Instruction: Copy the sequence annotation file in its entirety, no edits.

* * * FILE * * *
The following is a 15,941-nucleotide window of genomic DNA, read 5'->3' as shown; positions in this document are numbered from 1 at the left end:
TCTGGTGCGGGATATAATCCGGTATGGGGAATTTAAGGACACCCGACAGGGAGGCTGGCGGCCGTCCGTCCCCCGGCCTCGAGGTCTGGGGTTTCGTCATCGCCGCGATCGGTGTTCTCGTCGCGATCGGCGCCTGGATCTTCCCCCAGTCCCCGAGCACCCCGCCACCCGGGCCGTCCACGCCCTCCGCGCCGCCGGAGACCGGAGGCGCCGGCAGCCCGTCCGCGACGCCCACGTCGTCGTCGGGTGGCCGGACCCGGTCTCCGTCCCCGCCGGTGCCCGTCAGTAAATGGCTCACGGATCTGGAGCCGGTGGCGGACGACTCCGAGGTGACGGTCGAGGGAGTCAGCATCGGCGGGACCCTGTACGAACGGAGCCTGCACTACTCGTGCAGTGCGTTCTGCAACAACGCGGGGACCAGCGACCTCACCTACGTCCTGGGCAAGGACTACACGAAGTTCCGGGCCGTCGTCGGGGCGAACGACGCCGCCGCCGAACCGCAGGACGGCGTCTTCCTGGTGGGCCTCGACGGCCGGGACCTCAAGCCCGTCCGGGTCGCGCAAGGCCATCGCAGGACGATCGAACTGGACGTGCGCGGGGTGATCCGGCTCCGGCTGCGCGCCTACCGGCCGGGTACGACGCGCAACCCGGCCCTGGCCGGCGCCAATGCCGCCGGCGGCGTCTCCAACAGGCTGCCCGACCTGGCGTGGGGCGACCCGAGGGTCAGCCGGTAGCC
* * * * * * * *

The following is a 15,941-nucleotide window of genomic DNA, read 5'->3' as shown; positions in this document are numbered from 1 at the left end:
TCTGGTGCGGGATATAATCCGGTATGGGGAATTTAAGGACACCCGACAGGGAGGCTGGCGGCCGTCCGTCCCCCGGCCTCGAGGTCTGGGGTTTCGTCATCGCCGCGATCGGTGTTCTCGTCGCGATCGGCGCCTGGATCTTCCCCCAGTCCCCGAGCACCCCGCCACCCGGGCCGTCCACGCCCTCCGCGCCGCCGGAGACCGGAGGCGCCGGCAGCCCGTCCGCGACGCCCACGTCGTCGTCGGGTGGCCGGACCCGGTCTCCGTCCCCGCCGGTGCCCGTCAGTAAATGGCTCACGGATCTGGAGCCGGTGGCGGACGACTCCGAGGTGACGGTCGAGGGAGTCAGCATCGGCGGGACCCTGTACGAACGGAGCCTGCACTACTCGTGCAGTGCGTTCTGCAACAACGCGGGGACCAGCGACCTCACCTACGTCCTGGGCAAGGACTACACGAAGTTCCGGGCCGTCGTCGGGGCGAACGACGCCGCCGCCGAACCGCAGGACGGCGTCTTCCTGGTGGGCCTCGACGGCCGGGACCTCAAGCCCGTCCGGGTCGCGCAAGGCCATCGCAGGACGATCGAACTGGACGTGCGCGGGGTGATCCGGCTCCGGCTGCGCGCCTACCGGCCGGGTACGACGCGCAACCCGGCCCTGGCCGGCGCCAATGCCGCCGGCGGCGTCTCCAACAGGCTGCCCGACCTGGCGTGGGGCGACCCGAGGGTCAGCCGGTAGCC